Learning another language can be a transformative experience; it can, quite literally, change your life. In learning another language, one becomes another person: stupid, inarticulate, and without a sense of humour at first and then, gradually, someone with a different identity. For Lori Farnham, learning French was a passport to worlds beyond, a ticket to escape, a life-altering experience.
She was an unhappy child growing up in Kitchener, Ontario, in the 1960s. She was ridiculed for her name —“Farnham, farm ham, fart ham, oink oink, hey little piggy”— and felt disconnected from her peers, her city, even her parents. There were harsh exchanges at the dinner table. “Our food is not good enough for you?” she was asked. “Our name is not good enough for you either?” The insinuations were cutting. Resentful of her daughter, for taking up French and for recoiling from the family, Lori’s mother once snapped, “Who do you think you are? You’re nobody special.” Years later, this would make the perfect title for a memoir:
The phrase is deeper than it appears. If it is intended really as a question and not as a putdown (you are not as good as you think), it means that one can become someone else, and be transformed. Decide who you are. Pour qui te prends-tu? is therefore an invitation, almost a red carpet, a manual, just like the Quebec expression se prendre pour un autre. One day, very early, I took myself to be someone else, for someone who was going to learn French and leave forever. And I did.
Many children and adolescents feel alienated from their families and the environment in which they live, but not many completely transform themselves. Lori Farnham fell in love with French — leading to even more distance between herself and her mocking classmates. She visited Paris and moved to Quebec City, changed her name to one she spotted in a local phone book, earned a doctorate at Université Laval, moved to Montreal, got married, and worked as a translator with her husband, Paul Gagné.
As she explains in Pour qui je me prends, the woman she became often hid the girl that she once was: “I love it that people ask me, ‘In fact, are you an anglophone or a francophone?’ If people don’t figure it out after listening to me, I have succeeded.”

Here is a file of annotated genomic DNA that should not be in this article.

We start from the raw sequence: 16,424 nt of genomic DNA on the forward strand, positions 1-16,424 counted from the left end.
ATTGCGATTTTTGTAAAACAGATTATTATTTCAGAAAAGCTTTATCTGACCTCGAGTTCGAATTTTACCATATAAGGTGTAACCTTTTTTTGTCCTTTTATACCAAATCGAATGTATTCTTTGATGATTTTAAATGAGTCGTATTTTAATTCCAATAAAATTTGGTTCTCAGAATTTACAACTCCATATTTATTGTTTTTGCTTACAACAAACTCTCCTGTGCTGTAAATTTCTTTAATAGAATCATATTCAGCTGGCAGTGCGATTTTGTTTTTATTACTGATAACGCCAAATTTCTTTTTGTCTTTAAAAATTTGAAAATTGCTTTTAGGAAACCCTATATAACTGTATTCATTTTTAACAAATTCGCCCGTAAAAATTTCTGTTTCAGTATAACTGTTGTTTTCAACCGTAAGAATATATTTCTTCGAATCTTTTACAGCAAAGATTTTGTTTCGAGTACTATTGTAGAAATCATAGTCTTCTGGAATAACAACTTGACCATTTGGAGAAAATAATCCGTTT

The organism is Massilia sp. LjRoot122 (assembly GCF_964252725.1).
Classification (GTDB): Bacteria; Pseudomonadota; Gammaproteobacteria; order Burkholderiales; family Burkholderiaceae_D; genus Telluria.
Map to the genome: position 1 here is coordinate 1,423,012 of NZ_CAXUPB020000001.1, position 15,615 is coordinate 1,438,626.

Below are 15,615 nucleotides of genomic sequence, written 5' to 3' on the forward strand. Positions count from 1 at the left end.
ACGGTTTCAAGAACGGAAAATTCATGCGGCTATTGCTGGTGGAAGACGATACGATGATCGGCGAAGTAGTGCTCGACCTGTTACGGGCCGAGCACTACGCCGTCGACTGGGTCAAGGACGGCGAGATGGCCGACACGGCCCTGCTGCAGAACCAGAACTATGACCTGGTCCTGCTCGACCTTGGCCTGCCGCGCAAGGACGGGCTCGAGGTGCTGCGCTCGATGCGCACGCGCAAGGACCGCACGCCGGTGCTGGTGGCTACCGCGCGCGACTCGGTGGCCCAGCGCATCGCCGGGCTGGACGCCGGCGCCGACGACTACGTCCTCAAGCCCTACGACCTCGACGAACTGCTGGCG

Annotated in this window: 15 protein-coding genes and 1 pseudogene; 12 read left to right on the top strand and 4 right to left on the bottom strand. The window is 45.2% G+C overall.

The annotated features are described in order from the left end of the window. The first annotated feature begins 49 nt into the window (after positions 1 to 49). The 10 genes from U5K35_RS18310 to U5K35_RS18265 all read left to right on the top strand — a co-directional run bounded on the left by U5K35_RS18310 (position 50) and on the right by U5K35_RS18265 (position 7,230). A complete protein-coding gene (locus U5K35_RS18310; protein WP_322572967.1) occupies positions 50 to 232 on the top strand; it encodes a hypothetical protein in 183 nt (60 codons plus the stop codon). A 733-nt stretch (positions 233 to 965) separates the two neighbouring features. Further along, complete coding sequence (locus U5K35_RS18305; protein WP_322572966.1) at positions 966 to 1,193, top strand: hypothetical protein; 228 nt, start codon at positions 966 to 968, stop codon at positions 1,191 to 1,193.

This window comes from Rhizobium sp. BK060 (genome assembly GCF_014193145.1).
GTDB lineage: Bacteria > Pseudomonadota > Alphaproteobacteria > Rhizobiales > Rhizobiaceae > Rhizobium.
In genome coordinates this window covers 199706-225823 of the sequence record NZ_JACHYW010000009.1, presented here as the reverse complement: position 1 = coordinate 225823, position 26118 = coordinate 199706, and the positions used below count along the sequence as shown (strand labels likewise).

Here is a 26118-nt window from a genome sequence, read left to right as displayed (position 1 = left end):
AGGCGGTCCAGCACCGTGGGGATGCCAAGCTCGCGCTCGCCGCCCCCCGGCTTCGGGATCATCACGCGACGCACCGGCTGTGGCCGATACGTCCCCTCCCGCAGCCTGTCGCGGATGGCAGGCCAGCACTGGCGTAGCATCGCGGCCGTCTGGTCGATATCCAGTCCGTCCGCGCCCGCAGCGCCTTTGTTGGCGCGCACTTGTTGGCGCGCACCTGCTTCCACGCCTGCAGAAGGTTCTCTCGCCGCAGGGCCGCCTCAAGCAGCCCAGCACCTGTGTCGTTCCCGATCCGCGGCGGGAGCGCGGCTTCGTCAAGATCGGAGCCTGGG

In October 2022, the community of translators in Quebec was shocked by the news that Lori Saint-Martin had died suddenly in Paris, where she was to address the Commission nationale française pour l’UNESCO. She had just been admitted to the Académie des lettres du Québec, and the news gave added poignancy to her two recent books, which together constitute an extended memoir — one part personal, the other part professional.
For Saint-Martin, a new name meant a new identity. New languages — French and then Spanish — were the key to social mobility. She grew up in a working-class household without books or paintings: “I never felt at home at home.” Rather, she felt like an exile in a town where her family had lived for generations. But a trip to Berlin in 2016 made her realize that, just as she had fled from English, her grandparents had fled from German, around the time that Berlin, Ontario, changed its name to Kitchener. This too created a breach, a rupture with the past: “My ignorance of German is heavy, full of meaning. A lack of knowledge was imposed upon me. A form of violence.” While she came to resent the fact that German had been, in a way, taken from her, she reconciled with the English of her youth and embraced Spanish, dancing from one language to another and raising her children with two mother tongues.
Along with Paul Gagné, Lori Saint-Martin was incredibly productive. As a team, they translated Ann-Marie MacDonald’s Fall on Your Knees; Tamas Dobozy’s Last Notes and Other Stories; and Mordecai Richler’s Joshua Then and Now, Barney’s Version, and Solomon Gursky Was Here (winning Governor General’s awards for the last two). There were also translations of Maya Angelou, Margaret Atwood, and Naomi Klein, among many others. Together, they opened the door to English literature for French speakers in Quebec with more than 120 books. Yet despite the accomplishments, Saint-Martin was virtually unknown in English Canada because even bilingual English-speaking Canadians rarely read French translations of English works.